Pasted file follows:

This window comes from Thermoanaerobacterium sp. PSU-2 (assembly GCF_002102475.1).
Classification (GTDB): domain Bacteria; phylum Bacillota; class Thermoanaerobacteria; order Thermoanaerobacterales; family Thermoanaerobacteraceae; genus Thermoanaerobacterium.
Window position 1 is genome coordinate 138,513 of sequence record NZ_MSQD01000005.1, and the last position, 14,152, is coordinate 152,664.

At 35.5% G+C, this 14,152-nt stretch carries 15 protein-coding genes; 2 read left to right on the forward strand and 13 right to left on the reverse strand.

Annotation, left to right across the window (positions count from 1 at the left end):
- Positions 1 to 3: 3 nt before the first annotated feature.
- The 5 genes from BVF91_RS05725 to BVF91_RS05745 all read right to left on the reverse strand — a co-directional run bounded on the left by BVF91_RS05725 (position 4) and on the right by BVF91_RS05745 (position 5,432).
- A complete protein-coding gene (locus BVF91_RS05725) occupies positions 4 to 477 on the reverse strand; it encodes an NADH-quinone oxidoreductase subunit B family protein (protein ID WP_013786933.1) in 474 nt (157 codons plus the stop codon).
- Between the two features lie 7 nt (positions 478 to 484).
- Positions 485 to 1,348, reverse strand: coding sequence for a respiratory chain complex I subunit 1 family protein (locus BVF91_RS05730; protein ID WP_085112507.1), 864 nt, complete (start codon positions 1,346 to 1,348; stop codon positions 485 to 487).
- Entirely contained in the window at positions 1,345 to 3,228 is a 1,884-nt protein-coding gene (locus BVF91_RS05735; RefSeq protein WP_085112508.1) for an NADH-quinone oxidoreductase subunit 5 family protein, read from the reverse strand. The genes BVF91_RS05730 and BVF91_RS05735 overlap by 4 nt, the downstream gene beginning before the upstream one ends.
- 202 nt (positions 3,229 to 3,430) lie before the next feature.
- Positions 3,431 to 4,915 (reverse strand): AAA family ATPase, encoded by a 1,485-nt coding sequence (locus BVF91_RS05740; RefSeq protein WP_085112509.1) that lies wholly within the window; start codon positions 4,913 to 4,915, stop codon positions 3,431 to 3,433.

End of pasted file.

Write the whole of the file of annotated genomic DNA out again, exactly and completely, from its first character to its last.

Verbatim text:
This window comes from Thermoanaerobacterium sp. PSU-2 (assembly GCF_002102475.1).
Classification (GTDB): domain Bacteria; phylum Bacillota; class Thermoanaerobacteria; order Thermoanaerobacterales; family Thermoanaerobacteraceae; genus Thermoanaerobacterium.
Window position 1 is genome coordinate 138,513 of sequence record NZ_MSQD01000005.1, and the last position, 14,152, is coordinate 152,664.

At 35.5% G+C, this 14,152-nt stretch carries 15 protein-coding genes; 2 read left to right on the forward strand and 13 right to left on the reverse strand.

Annotation, left to right across the window (positions count from 1 at the left end):
- Positions 1 to 3: 3 nt before the first annotated feature.
- The 5 genes from BVF91_RS05725 to BVF91_RS05745 all read right to left on the reverse strand — a co-directional run bounded on the left by BVF91_RS05725 (position 4) and on the right by BVF91_RS05745 (position 5,432).
- A complete protein-coding gene (locus BVF91_RS05725) occupies positions 4 to 477 on the reverse strand; it encodes an NADH-quinone oxidoreductase subunit B family protein (protein ID WP_013786933.1) in 474 nt (157 codons plus the stop codon).
- Between the two features lie 7 nt (positions 478 to 484).
- Positions 485 to 1,348, reverse strand: coding sequence for a respiratory chain complex I subunit 1 family protein (locus BVF91_RS05730; protein ID WP_085112507.1), 864 nt, complete (start codon positions 1,346 to 1,348; stop codon positions 485 to 487).
- Entirely contained in the window at positions 1,345 to 3,228 is a 1,884-nt protein-coding gene (locus BVF91_RS05735; RefSeq protein WP_085112508.1) for an NADH-quinone oxidoreductase subunit 5 family protein, read from the reverse strand. The genes BVF91_RS05730 and BVF91_RS05735 overlap by 4 nt, the downstream gene beginning before the upstream one ends.
- 202 nt (positions 3,229 to 3,430) lie before the next feature.
- Positions 3,431 to 4,915 (reverse strand): AAA family ATPase, encoded by a 1,485-nt coding sequence (locus BVF91_RS05740; RefSeq protein WP_085112509.1) that lies wholly within the window; start codon positions 4,913 to 4,915, stop codon positions 3,431 to 3,433.